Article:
The decision to pursue revenge is a personal one.
Arguing against someone’s will to get revenge deals with the bounds of morality. Those philosophical areas of conversation seldom have universal answers. They can only lead to persuasive arguments. We’ve written about why retaliation is a bad idea. However, your decision in this regard is a personal one. Getting revenge can thoroughly increase your level of contentment with the situation you find yourself in. What nobody should strive for whilst getting revenge however, is being incriminated in the process. An effective act of revenge thereby, is one which inflicts damage without increasing your chances of being punished and your actions being reciprocated.
This article is written to remind of you of two things in your pursuit of revenge.
Its goal is to protect you from the effects that your actions have on yourself. From this point forward, moral judgment is cast aside. Your decision to pursue revenge has been made. Now, the focus is to agree on the fact that you should protect yourself in the process. If you agree with this goal, then continue onward.
Come Close, but Do Not Meet or Exceed the Crime
An act of revenge is a reaction to a crime, misdoing, or unfair action committed against you. The goal of revenge is to inflict a pain back to those who’ve inflicted it on us. The desire to inflict pain on those who’ve hurt us makes it difficult to suppress our dark desires, and to not exceed their initial crime with our reaction. In order to keep your hands clean in the aftermath of your vengeful actions, not exceeding the crime committed against you is critical.
The actions people who’ve hurt you take, drawn a line. Come as close to that line as you possibly can in your actions of revenge. However, do not exceed the scope of actions that were used to hurt you. The reasons for not exceeding the initial crime with your acts of revenge are simple on the surface but powerful in their essence. They key is to not lose your label of being a victim. As soon as you cross the line of the initial crime, you lose all the perks that being a victim entails. You lessen the benefits you possess in the legal, social, and personal realms.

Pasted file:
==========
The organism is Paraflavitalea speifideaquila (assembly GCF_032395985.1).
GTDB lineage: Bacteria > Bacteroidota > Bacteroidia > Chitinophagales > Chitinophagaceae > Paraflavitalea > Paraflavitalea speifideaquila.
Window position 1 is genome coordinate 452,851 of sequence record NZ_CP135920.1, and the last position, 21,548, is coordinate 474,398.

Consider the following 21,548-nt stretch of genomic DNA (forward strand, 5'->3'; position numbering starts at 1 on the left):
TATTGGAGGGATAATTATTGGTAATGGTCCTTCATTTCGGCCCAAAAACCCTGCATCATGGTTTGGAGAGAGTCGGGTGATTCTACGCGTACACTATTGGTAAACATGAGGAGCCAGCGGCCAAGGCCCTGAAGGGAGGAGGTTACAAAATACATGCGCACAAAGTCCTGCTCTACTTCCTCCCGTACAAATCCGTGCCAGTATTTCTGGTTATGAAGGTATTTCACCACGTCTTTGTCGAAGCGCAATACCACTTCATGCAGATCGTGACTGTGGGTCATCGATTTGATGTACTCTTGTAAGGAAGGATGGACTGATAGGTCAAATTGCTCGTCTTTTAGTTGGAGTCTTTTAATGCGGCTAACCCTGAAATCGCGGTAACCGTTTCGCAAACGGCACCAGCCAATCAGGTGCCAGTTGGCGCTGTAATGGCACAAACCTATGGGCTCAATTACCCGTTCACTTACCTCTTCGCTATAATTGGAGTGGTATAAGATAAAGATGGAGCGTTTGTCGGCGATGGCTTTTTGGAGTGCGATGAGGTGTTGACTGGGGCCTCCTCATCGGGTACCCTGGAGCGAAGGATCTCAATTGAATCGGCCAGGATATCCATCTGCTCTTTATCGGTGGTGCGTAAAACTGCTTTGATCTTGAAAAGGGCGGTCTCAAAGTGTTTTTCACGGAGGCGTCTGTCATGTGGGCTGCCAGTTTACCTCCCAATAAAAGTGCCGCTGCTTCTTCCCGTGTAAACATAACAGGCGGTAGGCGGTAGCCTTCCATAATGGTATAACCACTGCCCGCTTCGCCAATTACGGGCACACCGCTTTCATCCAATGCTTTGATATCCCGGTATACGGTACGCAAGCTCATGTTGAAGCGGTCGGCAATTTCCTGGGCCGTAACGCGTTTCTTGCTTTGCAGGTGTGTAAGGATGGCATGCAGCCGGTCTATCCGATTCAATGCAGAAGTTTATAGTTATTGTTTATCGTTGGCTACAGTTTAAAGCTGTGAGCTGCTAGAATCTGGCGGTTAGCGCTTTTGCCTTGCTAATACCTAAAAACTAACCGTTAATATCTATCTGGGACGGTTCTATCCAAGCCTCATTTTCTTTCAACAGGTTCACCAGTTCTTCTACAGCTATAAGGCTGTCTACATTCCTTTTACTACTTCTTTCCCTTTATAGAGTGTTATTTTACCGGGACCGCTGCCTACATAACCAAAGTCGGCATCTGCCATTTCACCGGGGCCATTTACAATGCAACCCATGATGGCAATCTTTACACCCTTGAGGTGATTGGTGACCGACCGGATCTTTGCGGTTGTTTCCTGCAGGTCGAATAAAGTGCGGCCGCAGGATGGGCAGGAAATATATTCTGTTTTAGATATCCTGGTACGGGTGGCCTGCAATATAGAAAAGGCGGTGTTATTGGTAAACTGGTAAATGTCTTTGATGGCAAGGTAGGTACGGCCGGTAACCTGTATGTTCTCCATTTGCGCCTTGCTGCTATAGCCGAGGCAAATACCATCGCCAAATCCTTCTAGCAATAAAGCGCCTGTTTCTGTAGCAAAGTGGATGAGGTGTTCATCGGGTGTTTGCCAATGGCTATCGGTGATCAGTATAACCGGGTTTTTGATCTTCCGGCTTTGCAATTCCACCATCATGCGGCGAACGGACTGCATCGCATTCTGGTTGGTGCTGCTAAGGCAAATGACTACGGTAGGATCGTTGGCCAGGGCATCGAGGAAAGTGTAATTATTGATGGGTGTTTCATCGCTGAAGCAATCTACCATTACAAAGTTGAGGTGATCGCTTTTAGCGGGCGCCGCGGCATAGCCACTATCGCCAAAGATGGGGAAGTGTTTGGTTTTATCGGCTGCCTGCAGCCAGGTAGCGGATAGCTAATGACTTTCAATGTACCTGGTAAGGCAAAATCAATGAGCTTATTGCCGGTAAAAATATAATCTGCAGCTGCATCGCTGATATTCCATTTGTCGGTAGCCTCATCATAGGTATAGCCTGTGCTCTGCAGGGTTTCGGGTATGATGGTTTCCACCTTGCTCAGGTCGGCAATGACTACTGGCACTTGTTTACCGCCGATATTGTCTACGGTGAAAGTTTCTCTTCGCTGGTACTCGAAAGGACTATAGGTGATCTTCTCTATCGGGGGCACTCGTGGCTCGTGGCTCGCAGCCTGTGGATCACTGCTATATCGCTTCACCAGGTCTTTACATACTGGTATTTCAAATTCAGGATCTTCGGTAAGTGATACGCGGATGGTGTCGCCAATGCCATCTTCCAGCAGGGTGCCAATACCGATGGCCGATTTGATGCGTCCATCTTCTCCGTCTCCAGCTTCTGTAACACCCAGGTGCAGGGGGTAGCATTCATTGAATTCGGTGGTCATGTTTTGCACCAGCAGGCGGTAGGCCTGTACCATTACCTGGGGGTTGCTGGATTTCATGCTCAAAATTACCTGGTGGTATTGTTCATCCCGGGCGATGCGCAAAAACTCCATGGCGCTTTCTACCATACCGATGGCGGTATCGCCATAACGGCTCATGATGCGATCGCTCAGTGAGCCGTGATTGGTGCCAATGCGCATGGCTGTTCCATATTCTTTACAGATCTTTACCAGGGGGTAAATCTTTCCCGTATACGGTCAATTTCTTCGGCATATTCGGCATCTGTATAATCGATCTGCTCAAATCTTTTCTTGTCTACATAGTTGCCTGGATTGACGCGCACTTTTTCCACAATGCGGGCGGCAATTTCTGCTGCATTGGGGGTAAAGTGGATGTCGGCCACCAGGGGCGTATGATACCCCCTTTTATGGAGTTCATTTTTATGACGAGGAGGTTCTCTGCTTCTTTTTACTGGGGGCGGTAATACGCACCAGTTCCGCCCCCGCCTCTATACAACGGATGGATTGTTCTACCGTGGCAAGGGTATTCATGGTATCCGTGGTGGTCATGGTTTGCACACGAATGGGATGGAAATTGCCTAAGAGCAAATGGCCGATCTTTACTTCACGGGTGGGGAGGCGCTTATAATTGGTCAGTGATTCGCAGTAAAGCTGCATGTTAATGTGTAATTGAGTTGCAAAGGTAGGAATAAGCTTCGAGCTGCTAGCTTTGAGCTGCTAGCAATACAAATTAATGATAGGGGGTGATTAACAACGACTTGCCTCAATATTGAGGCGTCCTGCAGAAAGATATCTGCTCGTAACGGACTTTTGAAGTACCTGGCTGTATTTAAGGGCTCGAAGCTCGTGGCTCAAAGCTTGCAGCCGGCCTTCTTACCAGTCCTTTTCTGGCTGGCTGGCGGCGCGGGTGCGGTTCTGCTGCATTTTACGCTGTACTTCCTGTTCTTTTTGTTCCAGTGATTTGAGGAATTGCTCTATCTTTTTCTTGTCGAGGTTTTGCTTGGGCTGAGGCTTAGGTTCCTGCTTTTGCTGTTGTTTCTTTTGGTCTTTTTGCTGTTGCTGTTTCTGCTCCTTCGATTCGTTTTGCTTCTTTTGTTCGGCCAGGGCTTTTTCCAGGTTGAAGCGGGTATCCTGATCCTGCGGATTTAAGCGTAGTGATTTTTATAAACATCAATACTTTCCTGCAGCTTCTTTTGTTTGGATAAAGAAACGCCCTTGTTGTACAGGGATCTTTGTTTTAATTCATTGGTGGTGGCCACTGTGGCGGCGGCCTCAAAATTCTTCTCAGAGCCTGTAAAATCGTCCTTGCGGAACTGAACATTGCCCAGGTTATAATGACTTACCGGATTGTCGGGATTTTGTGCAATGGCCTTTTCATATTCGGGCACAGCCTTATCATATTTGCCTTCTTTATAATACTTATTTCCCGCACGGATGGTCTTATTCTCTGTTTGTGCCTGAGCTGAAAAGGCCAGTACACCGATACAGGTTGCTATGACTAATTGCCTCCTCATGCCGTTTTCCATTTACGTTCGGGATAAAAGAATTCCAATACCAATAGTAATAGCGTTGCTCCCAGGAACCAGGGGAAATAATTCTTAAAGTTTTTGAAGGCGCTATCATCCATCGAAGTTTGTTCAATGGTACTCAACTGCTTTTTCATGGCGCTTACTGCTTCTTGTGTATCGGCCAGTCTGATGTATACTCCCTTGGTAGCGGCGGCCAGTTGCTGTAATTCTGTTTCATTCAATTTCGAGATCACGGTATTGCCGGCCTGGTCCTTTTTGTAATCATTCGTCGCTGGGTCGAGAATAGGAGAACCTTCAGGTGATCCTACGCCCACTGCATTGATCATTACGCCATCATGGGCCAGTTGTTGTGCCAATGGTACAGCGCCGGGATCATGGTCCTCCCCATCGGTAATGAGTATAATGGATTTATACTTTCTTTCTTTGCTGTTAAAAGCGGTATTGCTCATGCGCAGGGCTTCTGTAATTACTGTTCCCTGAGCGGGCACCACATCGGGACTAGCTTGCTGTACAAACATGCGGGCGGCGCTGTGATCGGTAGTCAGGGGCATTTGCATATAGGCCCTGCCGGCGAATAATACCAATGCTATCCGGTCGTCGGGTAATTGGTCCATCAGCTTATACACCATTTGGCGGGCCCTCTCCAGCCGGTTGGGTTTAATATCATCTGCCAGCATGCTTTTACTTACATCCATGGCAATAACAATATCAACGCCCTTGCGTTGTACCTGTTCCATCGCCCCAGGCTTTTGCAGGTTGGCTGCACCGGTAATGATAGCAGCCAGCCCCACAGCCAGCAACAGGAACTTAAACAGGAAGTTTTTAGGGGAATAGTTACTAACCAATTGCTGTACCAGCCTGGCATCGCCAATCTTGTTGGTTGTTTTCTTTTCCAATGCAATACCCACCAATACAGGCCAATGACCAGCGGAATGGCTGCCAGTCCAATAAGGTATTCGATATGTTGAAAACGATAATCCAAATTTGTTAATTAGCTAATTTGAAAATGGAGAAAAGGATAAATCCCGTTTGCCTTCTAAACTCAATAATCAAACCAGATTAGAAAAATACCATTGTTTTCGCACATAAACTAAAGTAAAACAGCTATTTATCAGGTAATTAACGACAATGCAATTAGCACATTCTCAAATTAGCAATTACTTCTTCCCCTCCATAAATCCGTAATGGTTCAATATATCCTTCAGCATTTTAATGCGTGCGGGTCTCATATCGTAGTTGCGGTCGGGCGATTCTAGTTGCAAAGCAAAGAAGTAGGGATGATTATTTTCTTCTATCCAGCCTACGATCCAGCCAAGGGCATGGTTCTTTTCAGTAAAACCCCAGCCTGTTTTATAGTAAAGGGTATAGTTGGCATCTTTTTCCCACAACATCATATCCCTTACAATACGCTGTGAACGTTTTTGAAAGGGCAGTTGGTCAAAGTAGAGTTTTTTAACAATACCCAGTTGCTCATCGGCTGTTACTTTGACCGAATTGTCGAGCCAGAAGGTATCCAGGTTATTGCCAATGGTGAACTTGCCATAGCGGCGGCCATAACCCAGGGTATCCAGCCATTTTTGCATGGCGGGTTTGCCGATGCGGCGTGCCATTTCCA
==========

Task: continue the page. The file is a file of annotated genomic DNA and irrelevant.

You open yourself up to feel personal regret, which is a capable punisher in itself. Should you act vengefully in a manner which one-ups the crime, you invite a further chain of vengeful action to be taken against you. You’d serve to propagate a cycle of warfare. The recipients of your vengeful actions will also have a clear understanding of whether you’ve caused a lesser, equal, or greater amount of damage back to them. It is difficult for them to justify retaliating to your vengeful reaction if it doesn’t come close to their initial crime. They’d serve to incriminate themselves even more than they already have should they react to your less painful act of revenge.
It is difficult to get a clear understanding of where the line we shouldn’t cross is. There are too many specific situations to go through in a single article. However, if you don’t clearly know to be acting below the level of malice that the other’s initial acts have set, do not execute your plans. Be absolutely sure that the actions you’re taking are less malicious in an objective court of opinion.
Stand Down If You Have the Upper Hand
A second thing to note is whether you have the upper hand in the situation at hand. Enacting revenging on those who you have an upper hand over will not be perceived as a moral move on your part. For instance, personally enacting revenge on a child who has thrown an egg on your windshield would be a bad look on your part. The smart thing to do in that instance is to introduce a third party into the picture, one which can enact punishment without you needing to do so yourself. Another example is if you hold a position of authority over the person you’re attempting to get revenge on. A third example is if you’ve already won the battle with the person who has hurt you. Instances of this can include getting a job after a person attempted to lower your chances by spreading gossip, or doing well on a performance after receiving boos from the crowd earlier in the night.
Once you realize that you have the upper hand over the people who have caused you pain, you’ve already gotten your revenge. Their words and actions failed to diminish your position of superiority over them, with your day-to-day acts serving to lock in your success. If you continue on with attempting to get revenge over those you have an upper hand over you will, again, make them the victim. You’ll serve to shift people’s perception over who the bully is in the situation at hand as you’d be seen as already winning over the people you’re attacking.
Realize when you have the upper hand over others in life. Your desire for revenge should diminish when you realize that they’re not better off than you are, even after they’ve acted maliciously toward you. You do yourself more good than harm by allowing your continuous good actions to speak for themselves. The feeling of not needing to respond or reciprocate because we’re already winning is a sweet one. If you have the capacity to indulge in this feeling, don’t ruin it by attempting to gain a petty victory.
Next in line:
In the News
Read our analyses of current events by becoming a Patron.
- How Choosing Your Battles Wisely Affects Your Place in the World
- How People Ruin First Impressions During Small Talk
- How to Handle People Who Mask Ignorance by Taking Over the Conversation
- How to Deal With Needy Managers – A 3-Step Approach
- How to Make Authoritative / Powerful People Like You Quickly